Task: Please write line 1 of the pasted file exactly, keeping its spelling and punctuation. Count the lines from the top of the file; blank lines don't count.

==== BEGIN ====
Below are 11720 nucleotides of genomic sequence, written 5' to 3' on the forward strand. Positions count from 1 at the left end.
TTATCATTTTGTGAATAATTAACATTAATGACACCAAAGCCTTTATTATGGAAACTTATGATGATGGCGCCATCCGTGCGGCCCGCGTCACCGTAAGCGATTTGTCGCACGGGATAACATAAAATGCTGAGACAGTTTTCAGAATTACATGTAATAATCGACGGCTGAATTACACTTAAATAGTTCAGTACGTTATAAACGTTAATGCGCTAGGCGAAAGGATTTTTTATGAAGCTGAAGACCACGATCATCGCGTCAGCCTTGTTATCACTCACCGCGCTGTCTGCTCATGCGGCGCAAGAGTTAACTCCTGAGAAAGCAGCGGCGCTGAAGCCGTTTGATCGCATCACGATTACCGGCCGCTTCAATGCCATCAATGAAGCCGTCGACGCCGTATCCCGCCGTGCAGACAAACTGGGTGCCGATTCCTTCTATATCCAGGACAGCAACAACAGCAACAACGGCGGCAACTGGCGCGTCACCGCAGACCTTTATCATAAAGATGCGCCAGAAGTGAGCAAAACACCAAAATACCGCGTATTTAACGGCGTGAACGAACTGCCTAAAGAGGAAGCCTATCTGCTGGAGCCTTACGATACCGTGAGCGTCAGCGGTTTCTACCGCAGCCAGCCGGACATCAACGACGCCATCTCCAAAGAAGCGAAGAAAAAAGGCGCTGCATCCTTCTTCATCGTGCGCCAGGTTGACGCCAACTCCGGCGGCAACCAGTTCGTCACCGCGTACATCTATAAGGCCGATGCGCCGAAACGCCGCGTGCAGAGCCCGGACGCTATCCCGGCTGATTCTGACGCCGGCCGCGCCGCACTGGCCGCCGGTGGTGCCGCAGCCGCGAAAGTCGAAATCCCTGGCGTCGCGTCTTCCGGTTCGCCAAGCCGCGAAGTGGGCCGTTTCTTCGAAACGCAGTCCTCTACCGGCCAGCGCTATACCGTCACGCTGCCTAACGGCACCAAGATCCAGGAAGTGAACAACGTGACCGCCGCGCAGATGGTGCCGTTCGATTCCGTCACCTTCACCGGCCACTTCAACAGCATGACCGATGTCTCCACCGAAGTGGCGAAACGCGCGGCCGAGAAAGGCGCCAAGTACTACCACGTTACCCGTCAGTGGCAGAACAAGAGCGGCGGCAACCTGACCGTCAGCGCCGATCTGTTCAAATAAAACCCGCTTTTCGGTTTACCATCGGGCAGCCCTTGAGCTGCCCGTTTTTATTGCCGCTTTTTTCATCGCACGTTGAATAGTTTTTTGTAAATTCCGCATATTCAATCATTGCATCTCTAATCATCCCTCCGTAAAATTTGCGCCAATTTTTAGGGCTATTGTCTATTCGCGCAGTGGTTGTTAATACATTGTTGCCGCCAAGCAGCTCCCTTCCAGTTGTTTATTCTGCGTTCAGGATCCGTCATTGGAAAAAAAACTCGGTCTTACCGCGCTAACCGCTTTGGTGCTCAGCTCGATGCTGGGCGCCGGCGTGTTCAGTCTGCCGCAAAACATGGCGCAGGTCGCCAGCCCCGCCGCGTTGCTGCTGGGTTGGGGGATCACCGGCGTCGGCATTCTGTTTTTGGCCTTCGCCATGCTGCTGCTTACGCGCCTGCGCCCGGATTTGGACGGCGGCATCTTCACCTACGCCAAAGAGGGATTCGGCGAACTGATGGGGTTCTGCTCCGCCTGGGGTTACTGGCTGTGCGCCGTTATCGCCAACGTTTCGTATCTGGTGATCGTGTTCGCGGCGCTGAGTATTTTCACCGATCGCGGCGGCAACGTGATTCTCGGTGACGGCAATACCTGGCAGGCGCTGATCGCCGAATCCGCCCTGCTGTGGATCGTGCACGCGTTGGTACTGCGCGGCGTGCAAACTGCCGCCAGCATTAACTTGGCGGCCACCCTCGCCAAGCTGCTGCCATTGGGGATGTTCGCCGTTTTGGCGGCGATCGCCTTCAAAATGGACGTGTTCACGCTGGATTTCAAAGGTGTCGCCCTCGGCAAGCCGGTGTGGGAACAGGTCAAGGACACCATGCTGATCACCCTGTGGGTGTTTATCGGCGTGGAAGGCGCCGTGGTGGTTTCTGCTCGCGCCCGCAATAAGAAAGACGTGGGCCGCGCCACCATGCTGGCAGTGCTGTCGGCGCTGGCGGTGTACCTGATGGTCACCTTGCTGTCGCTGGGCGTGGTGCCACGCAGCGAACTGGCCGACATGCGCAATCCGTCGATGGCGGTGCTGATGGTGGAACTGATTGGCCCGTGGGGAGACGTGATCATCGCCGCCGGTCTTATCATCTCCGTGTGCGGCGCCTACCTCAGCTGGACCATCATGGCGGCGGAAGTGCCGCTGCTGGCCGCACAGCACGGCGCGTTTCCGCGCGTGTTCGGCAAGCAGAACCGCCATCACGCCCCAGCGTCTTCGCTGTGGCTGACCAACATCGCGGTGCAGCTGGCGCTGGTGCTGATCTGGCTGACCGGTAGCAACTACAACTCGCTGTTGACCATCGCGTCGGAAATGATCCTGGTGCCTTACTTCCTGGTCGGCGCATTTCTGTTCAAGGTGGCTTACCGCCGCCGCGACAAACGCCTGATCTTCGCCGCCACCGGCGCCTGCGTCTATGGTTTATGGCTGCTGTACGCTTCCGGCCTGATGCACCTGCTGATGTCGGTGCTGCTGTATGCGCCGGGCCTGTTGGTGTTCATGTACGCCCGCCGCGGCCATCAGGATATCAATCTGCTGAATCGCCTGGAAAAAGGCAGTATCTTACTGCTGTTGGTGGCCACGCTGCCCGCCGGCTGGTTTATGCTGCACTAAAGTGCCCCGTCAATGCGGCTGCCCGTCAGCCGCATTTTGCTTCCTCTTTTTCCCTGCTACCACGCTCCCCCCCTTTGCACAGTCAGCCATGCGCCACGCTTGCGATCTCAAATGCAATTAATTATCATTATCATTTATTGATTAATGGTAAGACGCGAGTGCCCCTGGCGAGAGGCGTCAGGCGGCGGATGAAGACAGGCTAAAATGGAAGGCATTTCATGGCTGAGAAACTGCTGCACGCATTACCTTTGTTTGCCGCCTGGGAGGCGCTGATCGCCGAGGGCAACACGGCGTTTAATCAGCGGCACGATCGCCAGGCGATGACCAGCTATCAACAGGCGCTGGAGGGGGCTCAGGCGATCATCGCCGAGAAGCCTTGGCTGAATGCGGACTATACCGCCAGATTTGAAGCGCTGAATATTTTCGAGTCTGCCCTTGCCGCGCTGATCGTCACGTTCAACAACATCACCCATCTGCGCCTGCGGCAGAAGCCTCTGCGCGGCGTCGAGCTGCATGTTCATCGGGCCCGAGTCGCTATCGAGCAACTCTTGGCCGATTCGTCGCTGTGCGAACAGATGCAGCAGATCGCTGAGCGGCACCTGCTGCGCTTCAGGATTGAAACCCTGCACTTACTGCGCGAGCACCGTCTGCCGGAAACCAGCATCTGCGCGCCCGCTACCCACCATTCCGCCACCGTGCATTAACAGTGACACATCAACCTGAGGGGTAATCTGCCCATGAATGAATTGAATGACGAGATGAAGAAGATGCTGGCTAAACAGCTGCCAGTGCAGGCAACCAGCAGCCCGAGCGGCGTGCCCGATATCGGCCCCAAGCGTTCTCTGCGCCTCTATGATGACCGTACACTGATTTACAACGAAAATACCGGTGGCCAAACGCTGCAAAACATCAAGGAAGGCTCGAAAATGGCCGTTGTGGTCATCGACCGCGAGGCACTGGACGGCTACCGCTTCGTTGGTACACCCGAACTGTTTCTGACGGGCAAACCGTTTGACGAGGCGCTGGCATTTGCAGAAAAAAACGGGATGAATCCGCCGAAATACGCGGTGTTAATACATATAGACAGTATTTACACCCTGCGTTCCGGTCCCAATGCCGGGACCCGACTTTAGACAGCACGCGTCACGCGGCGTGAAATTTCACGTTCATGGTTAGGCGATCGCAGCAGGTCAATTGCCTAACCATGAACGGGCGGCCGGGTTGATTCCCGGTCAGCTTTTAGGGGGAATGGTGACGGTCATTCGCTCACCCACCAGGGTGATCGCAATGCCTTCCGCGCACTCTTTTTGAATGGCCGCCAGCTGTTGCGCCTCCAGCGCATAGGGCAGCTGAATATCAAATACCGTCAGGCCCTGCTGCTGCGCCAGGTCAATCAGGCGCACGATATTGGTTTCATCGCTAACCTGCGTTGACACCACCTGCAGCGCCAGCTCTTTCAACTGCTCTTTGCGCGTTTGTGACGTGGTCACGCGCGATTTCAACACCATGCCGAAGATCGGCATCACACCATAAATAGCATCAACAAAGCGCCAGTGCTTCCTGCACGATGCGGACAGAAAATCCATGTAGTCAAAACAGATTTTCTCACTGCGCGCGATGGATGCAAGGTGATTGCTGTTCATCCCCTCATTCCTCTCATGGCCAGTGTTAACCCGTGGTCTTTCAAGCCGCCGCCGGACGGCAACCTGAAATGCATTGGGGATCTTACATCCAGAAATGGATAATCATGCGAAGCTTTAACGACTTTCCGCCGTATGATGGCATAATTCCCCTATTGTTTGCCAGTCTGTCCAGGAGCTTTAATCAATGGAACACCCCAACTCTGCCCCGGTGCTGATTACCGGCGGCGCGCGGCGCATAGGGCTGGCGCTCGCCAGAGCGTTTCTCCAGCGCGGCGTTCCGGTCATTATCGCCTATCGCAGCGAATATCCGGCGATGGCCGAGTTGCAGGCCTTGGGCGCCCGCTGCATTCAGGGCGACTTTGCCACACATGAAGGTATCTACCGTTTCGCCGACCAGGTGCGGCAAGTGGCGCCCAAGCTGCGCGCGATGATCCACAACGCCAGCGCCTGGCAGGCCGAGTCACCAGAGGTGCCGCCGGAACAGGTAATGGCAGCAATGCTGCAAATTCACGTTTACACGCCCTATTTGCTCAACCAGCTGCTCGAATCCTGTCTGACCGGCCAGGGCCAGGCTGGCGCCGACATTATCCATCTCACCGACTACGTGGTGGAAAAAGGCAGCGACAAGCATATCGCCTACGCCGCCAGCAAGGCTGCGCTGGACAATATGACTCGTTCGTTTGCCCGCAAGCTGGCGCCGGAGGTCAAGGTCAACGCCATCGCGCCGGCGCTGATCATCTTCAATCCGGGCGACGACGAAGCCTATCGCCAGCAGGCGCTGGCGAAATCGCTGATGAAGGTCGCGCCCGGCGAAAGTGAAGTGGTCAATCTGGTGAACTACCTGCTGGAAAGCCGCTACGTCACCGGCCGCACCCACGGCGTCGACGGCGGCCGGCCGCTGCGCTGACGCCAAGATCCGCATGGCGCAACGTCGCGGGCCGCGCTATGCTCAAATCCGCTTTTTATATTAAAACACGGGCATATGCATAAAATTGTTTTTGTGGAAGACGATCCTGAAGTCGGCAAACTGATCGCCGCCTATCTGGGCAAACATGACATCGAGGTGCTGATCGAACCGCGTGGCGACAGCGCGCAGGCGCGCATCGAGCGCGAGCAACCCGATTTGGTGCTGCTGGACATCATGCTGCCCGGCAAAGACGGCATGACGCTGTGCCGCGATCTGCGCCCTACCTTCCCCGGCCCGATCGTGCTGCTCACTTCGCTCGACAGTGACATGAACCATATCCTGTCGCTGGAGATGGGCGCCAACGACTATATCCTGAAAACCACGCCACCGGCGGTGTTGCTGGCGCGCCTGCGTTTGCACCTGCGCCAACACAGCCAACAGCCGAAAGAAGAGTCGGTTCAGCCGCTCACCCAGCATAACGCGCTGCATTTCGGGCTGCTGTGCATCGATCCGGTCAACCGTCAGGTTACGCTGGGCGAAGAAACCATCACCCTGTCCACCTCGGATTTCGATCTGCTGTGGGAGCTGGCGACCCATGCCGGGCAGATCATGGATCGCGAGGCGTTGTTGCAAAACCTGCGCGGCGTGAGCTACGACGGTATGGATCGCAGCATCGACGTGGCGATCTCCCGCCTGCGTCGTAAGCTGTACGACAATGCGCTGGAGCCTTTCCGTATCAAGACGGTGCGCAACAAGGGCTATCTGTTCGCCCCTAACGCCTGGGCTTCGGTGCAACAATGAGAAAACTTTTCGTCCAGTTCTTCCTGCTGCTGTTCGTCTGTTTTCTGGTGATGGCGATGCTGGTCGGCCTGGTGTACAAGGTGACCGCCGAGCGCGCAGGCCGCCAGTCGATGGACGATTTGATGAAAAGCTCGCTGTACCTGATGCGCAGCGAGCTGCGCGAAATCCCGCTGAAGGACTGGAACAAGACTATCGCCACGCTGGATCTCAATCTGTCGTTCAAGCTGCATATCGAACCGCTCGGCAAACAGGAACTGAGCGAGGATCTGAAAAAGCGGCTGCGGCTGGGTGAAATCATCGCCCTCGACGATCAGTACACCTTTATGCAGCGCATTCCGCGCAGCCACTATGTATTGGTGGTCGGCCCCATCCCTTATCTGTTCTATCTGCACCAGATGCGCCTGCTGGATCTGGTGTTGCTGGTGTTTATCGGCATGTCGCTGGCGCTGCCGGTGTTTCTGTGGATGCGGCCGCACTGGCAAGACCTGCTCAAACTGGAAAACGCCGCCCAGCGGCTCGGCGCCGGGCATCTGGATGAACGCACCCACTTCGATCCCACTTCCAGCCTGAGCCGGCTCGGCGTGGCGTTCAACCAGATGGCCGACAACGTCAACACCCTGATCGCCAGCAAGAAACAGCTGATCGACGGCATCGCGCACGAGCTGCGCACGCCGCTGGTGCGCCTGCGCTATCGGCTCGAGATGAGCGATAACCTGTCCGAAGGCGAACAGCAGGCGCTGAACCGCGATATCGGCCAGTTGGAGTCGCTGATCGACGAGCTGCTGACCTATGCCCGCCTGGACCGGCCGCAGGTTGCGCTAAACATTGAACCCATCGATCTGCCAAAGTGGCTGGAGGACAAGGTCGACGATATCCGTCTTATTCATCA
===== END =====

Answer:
Below are 11720 nucleotides of genomic sequence, written 5' to 3' on the forward strand. Positions count from 1 at the left end.